While the image on the cover resembles an image you’ll see when you look up at the sky on a cloudless night away from light pollution, you’re actually looking at something far more special than glowing stars. Every white dot you see is actually an active supermassive black hole. Each of these black holes swallows matter at the center of a galaxy millions of light-years away. In any case, they can be fully detected in this way.
In the study, published in Astronomy & Astrophysics in February (2021), collecting nearly 25,000 points, astronomers created the most detailed map of black holes to date at low radio frequencies. In the lead role of this success, which lasted for many years, is a radio telescope. Astronomer Francesco de Gasperin, from the University of Hamburg, says they have invented new methods in which they can translate radio signals into an image of the sky.
Black holes, when they so “stop” without doing much, do not emit any detectable radiation, making them much more difficult to find. But when a black hole actively accumulates material –a disk of dust and gas around it– intense forces produce radiation at a large number of wavelengths that we can detect throughout space.
What makes the above photo special is that it covers ultra-low radio wavelengths, as detected by the Low Frequency ARray (LOFAR) in Europe. This interferometric network consists of about 20,000 radio antennas scattered across 52 regions across Europe.
LOFAR is the only existing network of radio telescopes capable of deep, High-Resolution Imaging at frequencies below 100 megahertz and offers unique images of the sky. But since it is a telescope on the Earth’s surface, LOFAR has to overcome a problem that telescopes in space are not affected by: the ionosphere. This layer of the atmosphere is particularly a problem for ultra-low frequency radio waves that can be reflected back into space. For example, at frequencies below 5 megahertzin, the ionosphere becomes opaque (impermeable).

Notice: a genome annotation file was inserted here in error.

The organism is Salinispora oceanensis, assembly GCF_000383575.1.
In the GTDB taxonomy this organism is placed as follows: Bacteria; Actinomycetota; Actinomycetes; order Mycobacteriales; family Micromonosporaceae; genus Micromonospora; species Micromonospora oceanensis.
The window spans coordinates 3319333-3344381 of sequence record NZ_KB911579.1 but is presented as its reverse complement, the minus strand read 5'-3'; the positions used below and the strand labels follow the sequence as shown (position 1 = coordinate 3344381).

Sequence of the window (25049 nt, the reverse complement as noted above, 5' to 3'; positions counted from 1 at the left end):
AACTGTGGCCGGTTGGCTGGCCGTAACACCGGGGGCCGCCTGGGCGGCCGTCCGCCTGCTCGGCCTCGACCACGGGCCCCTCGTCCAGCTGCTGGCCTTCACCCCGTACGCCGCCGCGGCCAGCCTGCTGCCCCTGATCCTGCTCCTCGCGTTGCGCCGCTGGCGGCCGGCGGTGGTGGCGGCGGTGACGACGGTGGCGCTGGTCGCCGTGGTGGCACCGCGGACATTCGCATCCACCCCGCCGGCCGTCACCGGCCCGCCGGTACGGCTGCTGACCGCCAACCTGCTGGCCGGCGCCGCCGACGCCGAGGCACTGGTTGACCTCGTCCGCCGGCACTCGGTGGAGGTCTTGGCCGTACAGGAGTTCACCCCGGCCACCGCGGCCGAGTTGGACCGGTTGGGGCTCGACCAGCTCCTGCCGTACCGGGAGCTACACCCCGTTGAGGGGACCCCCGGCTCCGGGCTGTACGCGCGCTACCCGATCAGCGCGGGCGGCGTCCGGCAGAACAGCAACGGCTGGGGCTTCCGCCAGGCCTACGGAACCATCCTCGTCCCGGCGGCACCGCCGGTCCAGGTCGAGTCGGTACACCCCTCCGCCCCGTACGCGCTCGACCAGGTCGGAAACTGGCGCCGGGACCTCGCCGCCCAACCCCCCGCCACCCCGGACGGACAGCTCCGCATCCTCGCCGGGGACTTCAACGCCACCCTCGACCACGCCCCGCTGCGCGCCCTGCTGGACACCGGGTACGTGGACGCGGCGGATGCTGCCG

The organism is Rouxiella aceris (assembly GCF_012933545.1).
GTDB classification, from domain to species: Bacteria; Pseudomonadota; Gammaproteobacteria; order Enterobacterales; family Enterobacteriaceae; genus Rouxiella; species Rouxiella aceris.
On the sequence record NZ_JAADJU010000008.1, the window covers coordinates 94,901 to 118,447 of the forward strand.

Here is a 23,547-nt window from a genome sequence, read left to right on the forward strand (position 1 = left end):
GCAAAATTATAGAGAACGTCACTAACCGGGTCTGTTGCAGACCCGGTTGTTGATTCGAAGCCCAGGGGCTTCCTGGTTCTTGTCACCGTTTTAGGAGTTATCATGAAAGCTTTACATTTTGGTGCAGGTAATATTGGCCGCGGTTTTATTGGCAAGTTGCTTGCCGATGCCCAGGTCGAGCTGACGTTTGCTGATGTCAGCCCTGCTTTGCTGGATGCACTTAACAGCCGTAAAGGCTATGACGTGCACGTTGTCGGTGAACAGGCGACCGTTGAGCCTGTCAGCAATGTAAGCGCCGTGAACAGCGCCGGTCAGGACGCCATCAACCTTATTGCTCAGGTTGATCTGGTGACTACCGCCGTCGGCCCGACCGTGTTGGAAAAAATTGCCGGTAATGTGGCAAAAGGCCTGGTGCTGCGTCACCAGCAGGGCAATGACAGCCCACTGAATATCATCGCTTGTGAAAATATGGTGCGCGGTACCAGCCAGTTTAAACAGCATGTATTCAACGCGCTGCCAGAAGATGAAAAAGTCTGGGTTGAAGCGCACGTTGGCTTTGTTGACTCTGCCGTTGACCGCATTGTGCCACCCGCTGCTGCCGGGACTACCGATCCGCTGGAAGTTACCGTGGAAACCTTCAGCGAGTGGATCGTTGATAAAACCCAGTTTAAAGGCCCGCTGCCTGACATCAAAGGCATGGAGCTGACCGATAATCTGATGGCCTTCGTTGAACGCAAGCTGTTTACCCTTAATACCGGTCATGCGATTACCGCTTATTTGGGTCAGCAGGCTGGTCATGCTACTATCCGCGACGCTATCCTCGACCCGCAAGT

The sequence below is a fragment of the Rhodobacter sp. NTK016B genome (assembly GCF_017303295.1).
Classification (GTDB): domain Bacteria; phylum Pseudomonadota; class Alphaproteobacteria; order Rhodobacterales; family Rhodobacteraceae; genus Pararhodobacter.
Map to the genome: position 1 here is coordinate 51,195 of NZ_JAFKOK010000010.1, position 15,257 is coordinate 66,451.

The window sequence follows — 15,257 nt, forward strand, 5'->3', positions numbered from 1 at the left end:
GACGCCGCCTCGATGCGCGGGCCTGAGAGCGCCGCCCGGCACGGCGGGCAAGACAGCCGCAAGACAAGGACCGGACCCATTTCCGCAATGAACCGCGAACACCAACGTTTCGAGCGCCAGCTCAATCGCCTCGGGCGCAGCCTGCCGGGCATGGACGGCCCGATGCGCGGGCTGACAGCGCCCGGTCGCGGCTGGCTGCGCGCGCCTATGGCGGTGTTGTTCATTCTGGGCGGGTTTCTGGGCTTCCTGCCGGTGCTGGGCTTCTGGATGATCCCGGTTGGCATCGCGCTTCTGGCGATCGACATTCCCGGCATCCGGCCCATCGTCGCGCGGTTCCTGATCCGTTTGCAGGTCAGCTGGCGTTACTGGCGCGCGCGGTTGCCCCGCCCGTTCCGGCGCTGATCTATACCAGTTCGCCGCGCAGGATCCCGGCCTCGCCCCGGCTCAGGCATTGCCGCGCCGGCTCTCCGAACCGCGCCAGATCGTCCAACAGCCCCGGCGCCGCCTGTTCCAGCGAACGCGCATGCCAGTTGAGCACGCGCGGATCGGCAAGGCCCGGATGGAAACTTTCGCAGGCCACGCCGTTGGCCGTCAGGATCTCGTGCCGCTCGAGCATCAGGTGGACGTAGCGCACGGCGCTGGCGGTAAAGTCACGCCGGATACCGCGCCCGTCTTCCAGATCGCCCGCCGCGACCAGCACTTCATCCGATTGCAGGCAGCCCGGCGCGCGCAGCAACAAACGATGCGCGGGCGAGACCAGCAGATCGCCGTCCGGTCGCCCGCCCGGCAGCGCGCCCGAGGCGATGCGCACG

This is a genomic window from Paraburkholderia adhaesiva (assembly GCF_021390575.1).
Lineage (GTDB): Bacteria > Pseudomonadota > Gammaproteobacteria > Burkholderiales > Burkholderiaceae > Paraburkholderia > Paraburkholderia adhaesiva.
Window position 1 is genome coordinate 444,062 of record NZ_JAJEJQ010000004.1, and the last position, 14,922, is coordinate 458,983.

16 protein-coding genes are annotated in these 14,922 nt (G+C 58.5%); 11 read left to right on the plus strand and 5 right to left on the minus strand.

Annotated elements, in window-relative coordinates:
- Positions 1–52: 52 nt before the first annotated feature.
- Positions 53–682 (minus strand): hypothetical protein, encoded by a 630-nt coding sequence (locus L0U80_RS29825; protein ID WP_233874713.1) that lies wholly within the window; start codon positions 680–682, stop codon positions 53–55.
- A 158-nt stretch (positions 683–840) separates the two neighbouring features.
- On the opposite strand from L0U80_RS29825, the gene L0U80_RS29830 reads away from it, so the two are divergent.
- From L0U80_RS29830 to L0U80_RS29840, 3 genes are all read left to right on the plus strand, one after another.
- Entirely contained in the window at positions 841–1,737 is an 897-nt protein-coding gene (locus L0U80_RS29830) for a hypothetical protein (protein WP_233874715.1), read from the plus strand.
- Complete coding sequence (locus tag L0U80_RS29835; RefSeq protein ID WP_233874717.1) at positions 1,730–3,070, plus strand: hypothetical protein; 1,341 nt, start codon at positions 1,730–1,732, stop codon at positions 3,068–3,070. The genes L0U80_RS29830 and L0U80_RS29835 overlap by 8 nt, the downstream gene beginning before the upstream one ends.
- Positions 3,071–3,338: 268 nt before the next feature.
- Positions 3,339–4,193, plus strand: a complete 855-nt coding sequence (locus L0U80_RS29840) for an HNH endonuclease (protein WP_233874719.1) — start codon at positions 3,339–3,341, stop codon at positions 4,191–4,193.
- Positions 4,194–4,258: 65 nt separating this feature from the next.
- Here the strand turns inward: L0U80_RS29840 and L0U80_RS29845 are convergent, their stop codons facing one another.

The frequencies that can pierce the ionosphere vary according to atmospheric conditions. To overcome this problem, the research team used supercomputers running algorithms to correct ionosphere-induced interference every four seconds. Given the 256 hours of LOFAR staring skyward, that means a lot of Corrections have been made. It is these corrections that provide such a clean image of such a low-frequency Sky.
These new methods will provide new data on all kinds of astronomical objects and phenomena in any region below 50 megahertz, as well as possibly undiscovered objects. According to the researchers, the method will allow the study of more than 1 million low-frequency radio Spectra by providing unique information about galaxies, active nuclei, galaxy clusters and physical models for other areas of research. The team stresses that this experiment is a unique attempt to explore the ultra-low frequency sky at high angular resolution and depth.